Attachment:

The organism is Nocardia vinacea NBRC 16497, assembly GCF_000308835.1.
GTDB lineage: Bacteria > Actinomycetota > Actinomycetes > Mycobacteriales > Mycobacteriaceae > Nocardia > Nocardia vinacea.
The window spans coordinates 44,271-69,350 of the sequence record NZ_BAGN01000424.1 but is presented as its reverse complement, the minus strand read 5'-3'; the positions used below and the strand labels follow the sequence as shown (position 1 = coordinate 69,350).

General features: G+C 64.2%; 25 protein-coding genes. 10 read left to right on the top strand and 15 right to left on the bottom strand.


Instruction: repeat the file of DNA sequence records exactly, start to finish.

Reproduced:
The organism is Nocardia vinacea NBRC 16497, assembly GCF_000308835.1.
GTDB lineage: Bacteria > Actinomycetota > Actinomycetes > Mycobacteriales > Mycobacteriaceae > Nocardia > Nocardia vinacea.
The window spans coordinates 44,271-69,350 of the sequence record NZ_BAGN01000424.1 but is presented as its reverse complement, the minus strand read 5'-3'; the positions used below and the strand labels follow the sequence as shown (position 1 = coordinate 69,350).

General features: G+C 64.2%; 25 protein-coding genes. 10 read left to right on the top strand and 15 right to left on the bottom strand.